The Great Dividing Trail is a major integrated walking track
The Great Dividing Trail (GDT) consists of four interconnecting major Tracks, (Dry Diggings, Wallaby (incorporating the former Federation Track), Lerderderg and Leanganook Tracks). Each major Track consists of minor thematic walks (such as the Miners Walk), which can be easily accessed for day Walks. All four tracks are now complete, with consistent signage, design, entry stations and maps, produced by the Association. All major entry points are accessible by public transport as well as by road from smaller centres, with the possibility of overnight Accommodation and camping.
During 2011 the main, north-south ‘spine’ of the GDT (connecting the Goldfields towns of Buninyong, Ballarat, Creswick, Daylesford, Castlemaine & Bendigo) was renamed as the Goldfields Track and now allows use by mountain bikes (see GDTmtb page).
To plan, develop, maintain and market a linked network of public walking tracks through public land in Central Victoria and to provide regular walking and mountain bike experiences for members.
An iconic network of easily accessible, high quality walking and shared mtb tracks of State, National and International significance that link commmunities in Central Victoria.
The walking and mtb tracks provide access to bushland and heritage for the enjoyment of local people and visitors, creating economic opportunities for various service providers in the Central Victorian Region.
We hope to eventually link the Goldfields, via walking and mountain bike tracks, to the Grampians and the Australian Alps, and Melbourne to the Murray River.
The Trail and its associated infrastructure aims:
- To get people to feel that whenever they are on a small part of the Trail, they are appropriately informed, can find their way and feel they are connected to something much bigger and with much more potential to explore and to revisit.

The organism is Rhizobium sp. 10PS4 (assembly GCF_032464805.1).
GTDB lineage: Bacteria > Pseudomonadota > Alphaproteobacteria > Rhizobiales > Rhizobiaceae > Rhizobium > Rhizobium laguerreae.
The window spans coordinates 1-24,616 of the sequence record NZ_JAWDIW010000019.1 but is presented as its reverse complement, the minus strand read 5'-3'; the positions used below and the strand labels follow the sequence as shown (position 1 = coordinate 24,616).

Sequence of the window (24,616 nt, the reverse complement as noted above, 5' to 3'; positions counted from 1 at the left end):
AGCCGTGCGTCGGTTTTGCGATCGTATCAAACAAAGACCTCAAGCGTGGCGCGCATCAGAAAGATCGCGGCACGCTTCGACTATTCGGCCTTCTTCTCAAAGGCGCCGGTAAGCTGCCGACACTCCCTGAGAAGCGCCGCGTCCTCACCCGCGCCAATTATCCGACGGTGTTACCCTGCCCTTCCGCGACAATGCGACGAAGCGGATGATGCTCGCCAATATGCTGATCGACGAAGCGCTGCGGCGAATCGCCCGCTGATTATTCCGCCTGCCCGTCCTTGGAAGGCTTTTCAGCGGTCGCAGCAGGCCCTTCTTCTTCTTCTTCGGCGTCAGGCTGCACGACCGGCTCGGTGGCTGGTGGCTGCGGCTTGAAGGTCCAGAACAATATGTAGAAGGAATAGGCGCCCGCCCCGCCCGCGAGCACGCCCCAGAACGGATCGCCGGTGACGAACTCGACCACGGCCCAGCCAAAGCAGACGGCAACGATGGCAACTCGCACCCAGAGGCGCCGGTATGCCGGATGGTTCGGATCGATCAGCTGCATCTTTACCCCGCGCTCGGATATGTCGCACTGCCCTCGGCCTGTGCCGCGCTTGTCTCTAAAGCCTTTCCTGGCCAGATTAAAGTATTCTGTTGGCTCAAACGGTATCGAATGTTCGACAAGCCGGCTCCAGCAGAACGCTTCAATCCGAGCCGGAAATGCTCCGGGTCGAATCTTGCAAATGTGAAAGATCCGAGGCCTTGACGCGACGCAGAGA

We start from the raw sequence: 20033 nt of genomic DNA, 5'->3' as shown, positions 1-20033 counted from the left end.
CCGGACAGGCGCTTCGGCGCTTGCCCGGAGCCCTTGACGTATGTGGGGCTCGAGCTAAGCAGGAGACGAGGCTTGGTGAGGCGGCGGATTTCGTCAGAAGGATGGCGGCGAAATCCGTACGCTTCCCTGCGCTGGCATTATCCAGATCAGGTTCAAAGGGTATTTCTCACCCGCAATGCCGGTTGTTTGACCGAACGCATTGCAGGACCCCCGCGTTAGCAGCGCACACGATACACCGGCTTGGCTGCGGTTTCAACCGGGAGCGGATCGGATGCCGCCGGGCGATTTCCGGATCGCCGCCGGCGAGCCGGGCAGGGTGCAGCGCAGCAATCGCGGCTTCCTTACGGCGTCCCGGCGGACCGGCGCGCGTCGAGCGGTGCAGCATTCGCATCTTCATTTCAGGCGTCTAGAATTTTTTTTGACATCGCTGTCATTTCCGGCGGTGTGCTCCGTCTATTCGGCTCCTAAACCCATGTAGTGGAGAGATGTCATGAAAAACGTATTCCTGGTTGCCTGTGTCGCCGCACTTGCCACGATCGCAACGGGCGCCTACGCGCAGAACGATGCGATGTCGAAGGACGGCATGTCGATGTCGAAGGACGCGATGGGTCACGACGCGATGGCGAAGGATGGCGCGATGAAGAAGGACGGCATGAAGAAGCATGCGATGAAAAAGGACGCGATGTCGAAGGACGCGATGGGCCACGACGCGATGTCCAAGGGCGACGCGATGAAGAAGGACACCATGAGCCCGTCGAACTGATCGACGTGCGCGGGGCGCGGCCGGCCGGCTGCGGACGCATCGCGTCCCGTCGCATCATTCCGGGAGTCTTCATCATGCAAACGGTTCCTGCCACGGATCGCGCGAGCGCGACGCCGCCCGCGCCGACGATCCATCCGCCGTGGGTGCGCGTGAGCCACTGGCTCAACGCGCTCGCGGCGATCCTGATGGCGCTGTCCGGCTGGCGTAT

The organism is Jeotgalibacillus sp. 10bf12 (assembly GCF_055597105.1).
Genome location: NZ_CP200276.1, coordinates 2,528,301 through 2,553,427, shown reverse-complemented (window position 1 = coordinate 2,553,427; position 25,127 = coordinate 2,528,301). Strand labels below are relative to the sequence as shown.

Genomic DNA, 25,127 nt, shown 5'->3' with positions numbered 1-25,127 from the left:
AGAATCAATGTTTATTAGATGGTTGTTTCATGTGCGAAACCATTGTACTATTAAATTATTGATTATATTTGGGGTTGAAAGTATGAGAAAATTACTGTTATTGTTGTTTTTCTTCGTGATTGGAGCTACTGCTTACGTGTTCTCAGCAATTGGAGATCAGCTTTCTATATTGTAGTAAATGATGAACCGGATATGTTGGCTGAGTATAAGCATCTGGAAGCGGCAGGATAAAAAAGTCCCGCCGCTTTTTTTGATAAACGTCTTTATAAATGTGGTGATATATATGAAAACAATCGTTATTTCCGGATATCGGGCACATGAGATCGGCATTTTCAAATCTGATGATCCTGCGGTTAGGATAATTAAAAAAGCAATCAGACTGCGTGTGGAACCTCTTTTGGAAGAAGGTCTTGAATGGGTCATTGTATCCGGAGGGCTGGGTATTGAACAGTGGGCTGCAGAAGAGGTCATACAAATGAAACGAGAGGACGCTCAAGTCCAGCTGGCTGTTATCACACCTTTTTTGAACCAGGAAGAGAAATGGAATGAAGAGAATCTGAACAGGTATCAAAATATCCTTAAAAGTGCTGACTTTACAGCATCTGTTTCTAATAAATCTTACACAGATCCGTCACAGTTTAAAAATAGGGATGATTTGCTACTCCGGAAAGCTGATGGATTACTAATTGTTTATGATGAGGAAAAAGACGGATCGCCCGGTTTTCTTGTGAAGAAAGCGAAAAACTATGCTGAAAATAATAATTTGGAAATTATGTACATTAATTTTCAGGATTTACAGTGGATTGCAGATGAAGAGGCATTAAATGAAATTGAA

- To provide a diverse range of walking, recreational, educational and touring possibilities from very short strolls to major overnight walks.
- To provide opportunities for related activities for walkers: for staying overnight, eating locally and taking side routes.
- To traverse country which is deliberately diverse: climatically, ecologically aesthetically and historically.
- To link some of the best natural and cultural features across an entire region.
- To provide a diverse range of recreational, cultural, educational and tourist experiences.
Because reserved forest and other public land is not continuous across the region, the Great Dividing Trail sometimes parallels minor roads, involves street walks and minor walking across open country.
During the fire season an update on fire affected areas throughout the State can be obtained from the ParkWeb. Click on the bushfire information and then click on Draft Access Reopening Strategy.
Great Dividing Trail Tips
CLICK HERE to download the Great Dividing Trail Tips & Guidelines brochure.
The ‘Tips’ leaflet has handy tips about food, how to find your way, preparation for walking and safety advice.
The GDTA carefully prepares its advice, website, publications and maps based on the best information available at the time of publication. Intending walkers should seek up to date, local advice about adverse weather and fire conditions that may affect the safety of the track and make walking inadvisable. Walking on days of total fire ban is never recommended. In most summers even the major rivers can be dry and water MUST be carried. Some creek and river crossings can nevertheless be prone to flooding after heavy rain. Some sections of the track are subject to temporary diversions by land managers. Please send feedback to GDTA to report problems with the track, signage or shelters that are likely to affect the safety of the public/other walkers.
In case of emergency, closure of parts of the walking track may be necessary (eg as a result of bush fire or flood. The GDTA has prepared signs advising people not to walk or divert around these sections until further notice. We always rely on feedback from walkers and land managers about problems with the track, signs or infrastructure. Please report problems by email to firstname.lastname@example.org
Page last updated: 06 December 2012.